With advances in technology and printing meaning that vinyl flooring can now compete with natural materials such as solid wood flooring, real stone flooring and ceramic and porcelain tiles in terms of appearance and texture. Its popularity is largely due its functionality: it is long-lasting, durable, scratch resistant, and is easy to clean.

As well as being highly insulating for both heat and sound, vinyl is also one of the most affordable flooring options, alongside laminate. It is available in a wide range of designs and styles and comes in three different types: a traditional sheet format in varying widths, tiles and plank systems. It is cushioned, so it’s comfortable to walk on, and feels much softer and warmer than a tiled or stone floor surface.

How much does vinyl flooring cost?

On average vinyl flooring costs between £10 per m² and £25 per m². It is possible to spend more on vinyl flooring if you go for a bespoke option, but this depends on your own specifications, the quality of the material and the detail you require. It is possible to buy vinyl for as little as £5 per m² or even less, but you will find that some of the thinner options will not be as comfortable underfoot.

How much vinyl flooring do you need?

How much vinyl you need depends on the size of the room you are flooring, and the format of the tiles you are choosing. Measure the length and width of the room and then multiply them. For example:

If your room measures 5m by 5m, the area of your room is 25m and you will need 25m of vinyl flooring. Most flooring suppliers will display how many meters squared a pack of their flooring will cover. Always allow for an extra 10%, just in case tiles are damaged, and so that you can replace worn tiles if you ever need to.

Otono and Fiore, £47.99 m², Karndean Designflooring

What is vinyl flooring made from?

Vinyl might vary in design, thickness and quality, but it is basically made from PVC (polyvinyl chloride), although other additives such as pigments and fillers are often included with different manufacturing processes and material compositions. It is finished with a wear coating, and high-gloss designs have a polyurethane coating added at the end.

Fitting vinyl flooring yourself

It depends on the type of vinyl and the skill required: if you are laying a single sheet in a large room, then one wrong cut can be an expensive mistake. Some products require adhesives for installation, while others come with a peel-off sticky backing or click together like laminate boards.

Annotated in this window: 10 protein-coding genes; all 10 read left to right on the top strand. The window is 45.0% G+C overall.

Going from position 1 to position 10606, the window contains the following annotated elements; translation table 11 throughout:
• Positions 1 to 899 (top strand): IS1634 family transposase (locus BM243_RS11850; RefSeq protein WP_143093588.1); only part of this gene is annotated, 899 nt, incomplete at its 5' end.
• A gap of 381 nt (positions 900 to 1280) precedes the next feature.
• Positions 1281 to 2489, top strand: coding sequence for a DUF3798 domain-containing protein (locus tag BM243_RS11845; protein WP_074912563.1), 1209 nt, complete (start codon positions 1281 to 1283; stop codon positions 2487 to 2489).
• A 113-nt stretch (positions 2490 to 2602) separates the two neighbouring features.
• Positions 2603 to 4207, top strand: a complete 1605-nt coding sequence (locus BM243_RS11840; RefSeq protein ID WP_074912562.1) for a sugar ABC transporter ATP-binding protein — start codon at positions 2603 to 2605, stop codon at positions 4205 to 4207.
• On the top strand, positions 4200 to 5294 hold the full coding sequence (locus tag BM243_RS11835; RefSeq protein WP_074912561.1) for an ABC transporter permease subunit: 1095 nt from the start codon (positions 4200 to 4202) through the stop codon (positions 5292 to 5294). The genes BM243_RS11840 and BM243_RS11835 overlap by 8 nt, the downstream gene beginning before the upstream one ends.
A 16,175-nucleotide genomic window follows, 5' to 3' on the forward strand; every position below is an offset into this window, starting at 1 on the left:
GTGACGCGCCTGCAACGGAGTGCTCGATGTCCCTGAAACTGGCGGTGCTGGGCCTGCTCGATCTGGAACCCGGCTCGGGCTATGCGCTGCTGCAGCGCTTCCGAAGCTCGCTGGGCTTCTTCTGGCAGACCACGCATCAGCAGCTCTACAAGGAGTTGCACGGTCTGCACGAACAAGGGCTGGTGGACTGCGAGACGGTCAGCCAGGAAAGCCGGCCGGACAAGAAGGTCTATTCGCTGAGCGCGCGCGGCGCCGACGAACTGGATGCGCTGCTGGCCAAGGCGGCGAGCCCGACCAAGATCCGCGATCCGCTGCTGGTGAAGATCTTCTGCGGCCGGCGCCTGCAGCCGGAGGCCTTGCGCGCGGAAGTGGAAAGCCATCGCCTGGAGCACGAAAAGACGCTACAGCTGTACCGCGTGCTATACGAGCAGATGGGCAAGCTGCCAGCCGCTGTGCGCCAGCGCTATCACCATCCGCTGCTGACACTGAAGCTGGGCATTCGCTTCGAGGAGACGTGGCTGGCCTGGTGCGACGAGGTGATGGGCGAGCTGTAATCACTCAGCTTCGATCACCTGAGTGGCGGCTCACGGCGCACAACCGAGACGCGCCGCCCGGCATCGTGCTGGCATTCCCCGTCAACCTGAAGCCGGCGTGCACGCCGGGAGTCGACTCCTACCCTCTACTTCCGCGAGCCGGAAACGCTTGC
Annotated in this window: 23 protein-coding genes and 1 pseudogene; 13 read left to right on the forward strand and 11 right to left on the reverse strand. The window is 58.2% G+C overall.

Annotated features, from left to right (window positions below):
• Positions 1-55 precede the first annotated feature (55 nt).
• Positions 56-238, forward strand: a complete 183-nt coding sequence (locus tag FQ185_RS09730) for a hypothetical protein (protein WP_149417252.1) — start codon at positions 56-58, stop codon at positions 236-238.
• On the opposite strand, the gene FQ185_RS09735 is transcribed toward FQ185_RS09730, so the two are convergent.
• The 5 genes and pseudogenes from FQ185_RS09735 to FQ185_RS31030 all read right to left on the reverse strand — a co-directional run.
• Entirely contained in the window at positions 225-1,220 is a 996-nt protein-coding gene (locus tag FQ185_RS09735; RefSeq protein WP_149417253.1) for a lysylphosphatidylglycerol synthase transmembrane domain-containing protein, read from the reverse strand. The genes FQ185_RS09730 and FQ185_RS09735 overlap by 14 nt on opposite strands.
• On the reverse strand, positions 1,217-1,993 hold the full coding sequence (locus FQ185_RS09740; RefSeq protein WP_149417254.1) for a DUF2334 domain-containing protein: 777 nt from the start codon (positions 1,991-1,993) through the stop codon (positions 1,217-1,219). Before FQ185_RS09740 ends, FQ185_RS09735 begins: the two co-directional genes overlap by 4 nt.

As with most flooring types, you will get a better finish if it is professionally laid, but if you are competent at DIY then you might want to have a go. Do bear in mind, though, that tiles or planks will be a lot easier to work with than a rolled out sheet of flooring.

Where can I lay it?

Due to vinyl’s durability and water resistance, it can be laid in virtually any room of the house, including the kitchen and bathrooms, although it is not suitable for wet rooms. In its sheet form, vinyl is particularly good for busy family bathrooms as it can be fitted seamlessly, but make sure that the design you choose is slip resistant.

It can be fitted on any surface as long as it is smooth and flat, but it might be necessary to have the subfloor levelled so the vinyl doesn’t show up any undulations. If your floor is concrete, you could have a layer of screed put down first.

Using vinyl flooring with underfloor heating

Most vinyls are suitable for use with underfloor heating, but check the manufacturer’s recommended maximum floor surface temperature to ensure it is compatible. Vinyl will heat up and cool down more quickly than stone and wood.

Murafloor, £39 – £49 per m²

How do I clean it?

The advantage of vinyl is that it’s so easy to look after, but even though it is scratch-resistant, dirt and debris can cause scratching if allowed to build up. It should be swept regularly with a soft broom and mopped with warm soapy water or a recommended floor cleaner. Never use anything abrasive.

Where can I find a reputable fitter?

The National Institute of Carpet & Floorlayers can give you a list of its members in your area. Many retailers will either offer a fitting service or can recommend local installers. You can post a job, get quotes and hire a tradesperson on websites such as mybuilder.com and ratedpeople.com.

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